Nevertheless, we made it to Phoenix, then went on to a scrap job in Tucson. I was hired as a driver/field-superintendent and worked for the company for several years. I made hundreds of trips down those mountains from Flagstaff to Phoenix, and each trip was always a case of arriving at the bottom of downgrades with smoking brakes, low air pressure, and RPMs redlined at 70 mph. I like to think that the only reason I survived those years was that God had a few other uses for me.
I still love big trucks and large vehicles. For the record, the biggest vehicle I ever owned was a 1966 Euclid quarry truck…it needed a home! In regard to large MVs, I have owned several 2-1/2-ton trucks: a WWII CCKW, a Reo gas-powered M35, two GMC M211s, and two DUKWs. I have also worked on, and with, many other large MVs, and I hope this reasonably qualifies me to write on the subject.
SO, WHAT IS A “LARGE” MV?
What do I define as a large military vehicle? I realize that in these days of Lilliputian cars and SUVs, an M37 or a HMMWV might seem large to many people. However, for the purpose of this article, let’s define large MVs as those having more than four wheels and/or two axles. This definition would include WWII-vintage Dodge WC63s, the Chevrolet G-506, and the Ford GTB Burma Jeep, all of which are rated for 1-1/2 tons of cargo. Probably the most common large US military vehicles in the MV hobby are the 2-1/2-ton trucks, often called “deuce-and-a-halfs” or “deuces.” These include the WWII GMC CCKW, the International Harvester M-5-6, and the Studebaker US-6.
Not only do large MVs have special needs when it comes to everyday service and repair, but the more specialized a vehicle is–such as this Mack 6-ton bridge-erection truck–the greater the challenge of properly restoring it, as well as locating all of the correct accessory equipment. Photo by David Doyle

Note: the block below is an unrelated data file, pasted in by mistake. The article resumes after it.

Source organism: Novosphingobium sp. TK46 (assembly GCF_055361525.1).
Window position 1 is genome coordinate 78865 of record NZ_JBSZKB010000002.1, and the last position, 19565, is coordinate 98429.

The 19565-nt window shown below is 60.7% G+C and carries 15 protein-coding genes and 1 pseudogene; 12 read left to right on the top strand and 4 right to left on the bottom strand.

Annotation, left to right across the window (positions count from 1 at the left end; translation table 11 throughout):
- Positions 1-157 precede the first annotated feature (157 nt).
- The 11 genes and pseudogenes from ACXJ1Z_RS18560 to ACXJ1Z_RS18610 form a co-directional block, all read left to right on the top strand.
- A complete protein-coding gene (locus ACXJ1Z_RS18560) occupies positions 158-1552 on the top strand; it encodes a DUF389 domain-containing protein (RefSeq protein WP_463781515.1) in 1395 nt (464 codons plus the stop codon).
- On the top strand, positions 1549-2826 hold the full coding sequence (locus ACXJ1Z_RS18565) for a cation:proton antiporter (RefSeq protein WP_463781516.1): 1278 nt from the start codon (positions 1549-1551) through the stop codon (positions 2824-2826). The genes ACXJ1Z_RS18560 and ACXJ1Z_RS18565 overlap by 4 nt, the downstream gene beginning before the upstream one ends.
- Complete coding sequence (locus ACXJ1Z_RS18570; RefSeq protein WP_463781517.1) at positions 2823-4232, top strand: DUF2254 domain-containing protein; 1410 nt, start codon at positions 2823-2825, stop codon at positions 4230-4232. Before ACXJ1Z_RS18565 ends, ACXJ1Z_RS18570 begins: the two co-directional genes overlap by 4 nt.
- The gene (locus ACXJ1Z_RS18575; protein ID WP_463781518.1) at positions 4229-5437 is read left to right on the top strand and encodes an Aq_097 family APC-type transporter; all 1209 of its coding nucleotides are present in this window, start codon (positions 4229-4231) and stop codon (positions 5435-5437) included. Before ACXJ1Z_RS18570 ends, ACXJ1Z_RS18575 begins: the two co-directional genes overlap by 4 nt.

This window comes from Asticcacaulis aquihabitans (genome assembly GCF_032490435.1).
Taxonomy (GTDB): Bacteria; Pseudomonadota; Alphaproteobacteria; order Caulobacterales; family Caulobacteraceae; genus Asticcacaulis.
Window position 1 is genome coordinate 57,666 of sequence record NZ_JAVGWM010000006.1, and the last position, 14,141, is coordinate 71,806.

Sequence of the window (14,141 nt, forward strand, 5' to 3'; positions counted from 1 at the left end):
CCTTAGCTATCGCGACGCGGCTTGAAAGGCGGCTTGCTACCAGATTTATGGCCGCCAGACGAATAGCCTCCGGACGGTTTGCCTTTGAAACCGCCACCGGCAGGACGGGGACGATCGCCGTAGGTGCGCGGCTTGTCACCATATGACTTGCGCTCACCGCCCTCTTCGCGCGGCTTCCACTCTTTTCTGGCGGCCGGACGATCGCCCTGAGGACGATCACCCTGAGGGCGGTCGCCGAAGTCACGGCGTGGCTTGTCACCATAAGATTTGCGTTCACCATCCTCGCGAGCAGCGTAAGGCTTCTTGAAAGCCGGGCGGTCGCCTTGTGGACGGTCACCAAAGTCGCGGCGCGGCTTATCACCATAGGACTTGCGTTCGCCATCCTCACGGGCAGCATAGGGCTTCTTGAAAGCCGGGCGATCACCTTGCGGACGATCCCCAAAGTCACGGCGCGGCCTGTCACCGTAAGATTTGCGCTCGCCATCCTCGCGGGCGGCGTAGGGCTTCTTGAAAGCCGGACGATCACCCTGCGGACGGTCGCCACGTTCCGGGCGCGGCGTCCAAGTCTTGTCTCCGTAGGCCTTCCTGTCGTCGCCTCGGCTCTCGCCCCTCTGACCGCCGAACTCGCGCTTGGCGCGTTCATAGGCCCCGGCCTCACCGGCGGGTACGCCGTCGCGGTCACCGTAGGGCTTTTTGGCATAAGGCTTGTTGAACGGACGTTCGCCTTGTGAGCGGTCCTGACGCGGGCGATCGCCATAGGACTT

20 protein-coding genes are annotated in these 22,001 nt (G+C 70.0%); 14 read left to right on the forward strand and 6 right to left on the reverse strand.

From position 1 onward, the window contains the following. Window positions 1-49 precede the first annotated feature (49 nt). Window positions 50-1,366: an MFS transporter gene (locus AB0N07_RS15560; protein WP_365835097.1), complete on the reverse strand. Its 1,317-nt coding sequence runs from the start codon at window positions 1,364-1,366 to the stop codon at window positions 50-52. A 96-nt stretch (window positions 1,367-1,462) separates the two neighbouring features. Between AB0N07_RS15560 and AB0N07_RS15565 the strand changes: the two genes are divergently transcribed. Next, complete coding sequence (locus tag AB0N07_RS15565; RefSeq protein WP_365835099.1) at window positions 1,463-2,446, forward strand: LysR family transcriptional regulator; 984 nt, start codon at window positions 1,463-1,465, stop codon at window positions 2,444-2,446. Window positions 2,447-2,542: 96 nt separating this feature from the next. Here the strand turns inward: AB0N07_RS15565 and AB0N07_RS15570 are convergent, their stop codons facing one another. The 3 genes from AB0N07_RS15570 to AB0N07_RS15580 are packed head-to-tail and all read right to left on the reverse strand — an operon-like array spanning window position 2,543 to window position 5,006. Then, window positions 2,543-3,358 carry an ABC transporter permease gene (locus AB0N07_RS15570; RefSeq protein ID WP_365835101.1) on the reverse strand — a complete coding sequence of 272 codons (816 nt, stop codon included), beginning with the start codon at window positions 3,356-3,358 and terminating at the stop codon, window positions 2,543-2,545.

Dating from the Korean and Cold War eras is the G-742 family of vehicles that include the Reo M35 and M34, usually powered by Reo 331 cid. gasoline engines. Also from this period is the G-749 family of vehicles that include the GMC M211 and M135, powered by GMC 302 cid. gasoline engines. Only the G-742 family and the ubiquitous M35 soldiered on as a series into the Vietnam War era and up to the present day.
Most Vietnam-era M35 deuces were powered by LDS 427 cid Multifuel engines. Basically, these were diesel engines that could also run on gasoline or jet fuel in emergency situations (see “Postwar Deuce Powerplants” in MVM no. 87). Most newer and present-day M35 series trucks are powered by straight diesel engines. The same may be said of the M35’s larger brothers, the G-744 family of vehicles, commonly called 5-tons.
Of course, there are many other large vehicles commonly found in MV hobbyists’ hands and readily available to new recruits. Not only trucks of many makes, models and sizes, but also half-tracked, full-tracked, and amphibious vehicles, not to mention tanks, armored cars, and various tactical fighting machines. The purpose of this article is not to focus on any specific type of vehicle but, rather, to offer some basic advice about owning and maintaining large MVs in general.